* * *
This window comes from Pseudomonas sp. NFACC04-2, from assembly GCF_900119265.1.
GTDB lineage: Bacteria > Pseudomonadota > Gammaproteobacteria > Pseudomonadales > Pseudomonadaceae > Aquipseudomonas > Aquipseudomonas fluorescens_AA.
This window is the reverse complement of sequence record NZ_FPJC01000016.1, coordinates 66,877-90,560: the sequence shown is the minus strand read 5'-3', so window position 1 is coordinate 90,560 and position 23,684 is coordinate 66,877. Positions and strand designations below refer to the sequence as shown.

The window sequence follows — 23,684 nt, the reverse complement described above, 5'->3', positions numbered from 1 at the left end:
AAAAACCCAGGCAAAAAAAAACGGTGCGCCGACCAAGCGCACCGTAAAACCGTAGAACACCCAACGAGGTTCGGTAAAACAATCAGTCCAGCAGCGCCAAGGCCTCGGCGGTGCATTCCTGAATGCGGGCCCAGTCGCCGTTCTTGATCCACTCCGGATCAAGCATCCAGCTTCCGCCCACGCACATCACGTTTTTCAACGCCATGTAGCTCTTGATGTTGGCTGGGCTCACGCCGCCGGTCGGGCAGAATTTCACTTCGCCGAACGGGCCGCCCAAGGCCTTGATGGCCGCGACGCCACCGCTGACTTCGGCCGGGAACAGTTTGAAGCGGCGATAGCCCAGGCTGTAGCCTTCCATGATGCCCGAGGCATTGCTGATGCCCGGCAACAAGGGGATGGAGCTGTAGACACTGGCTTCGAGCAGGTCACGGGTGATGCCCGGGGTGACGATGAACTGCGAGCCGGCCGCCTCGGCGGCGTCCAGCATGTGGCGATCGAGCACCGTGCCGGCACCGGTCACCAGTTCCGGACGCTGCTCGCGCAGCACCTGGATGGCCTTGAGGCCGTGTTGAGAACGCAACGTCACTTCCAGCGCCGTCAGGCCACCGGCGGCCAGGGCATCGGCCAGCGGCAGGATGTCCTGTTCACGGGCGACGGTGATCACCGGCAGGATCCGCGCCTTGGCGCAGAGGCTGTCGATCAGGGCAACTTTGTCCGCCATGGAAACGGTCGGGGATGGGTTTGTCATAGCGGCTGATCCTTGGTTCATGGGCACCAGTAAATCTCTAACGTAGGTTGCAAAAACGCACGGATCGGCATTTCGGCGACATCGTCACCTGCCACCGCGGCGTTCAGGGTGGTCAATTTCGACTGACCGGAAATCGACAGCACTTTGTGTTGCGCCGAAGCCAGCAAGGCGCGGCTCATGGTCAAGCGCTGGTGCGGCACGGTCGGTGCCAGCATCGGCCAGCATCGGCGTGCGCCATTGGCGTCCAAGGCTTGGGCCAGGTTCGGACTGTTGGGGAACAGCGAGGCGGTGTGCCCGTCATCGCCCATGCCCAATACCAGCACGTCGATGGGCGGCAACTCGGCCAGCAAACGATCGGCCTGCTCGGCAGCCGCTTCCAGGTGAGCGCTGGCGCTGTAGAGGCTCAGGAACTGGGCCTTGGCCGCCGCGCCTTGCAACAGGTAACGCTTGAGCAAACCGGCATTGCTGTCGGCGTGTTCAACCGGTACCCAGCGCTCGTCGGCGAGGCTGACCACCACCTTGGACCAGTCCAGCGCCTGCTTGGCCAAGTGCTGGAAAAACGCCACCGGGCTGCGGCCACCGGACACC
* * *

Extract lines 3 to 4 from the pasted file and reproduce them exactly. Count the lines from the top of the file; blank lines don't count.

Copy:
This window is the reverse complement of sequence record NZ_FPJC01000016.1, coordinates 66,877-90,560: the sequence shown is the minus strand read 5'-3', so window position 1 is coordinate 90,560 and position 23,684 is coordinate 66,877. Positions and strand designations below refer to the sequence as shown.

The window sequence follows — 23,684 nt, the reverse complement described above, 5'->3', positions numbered from 1 at the left end: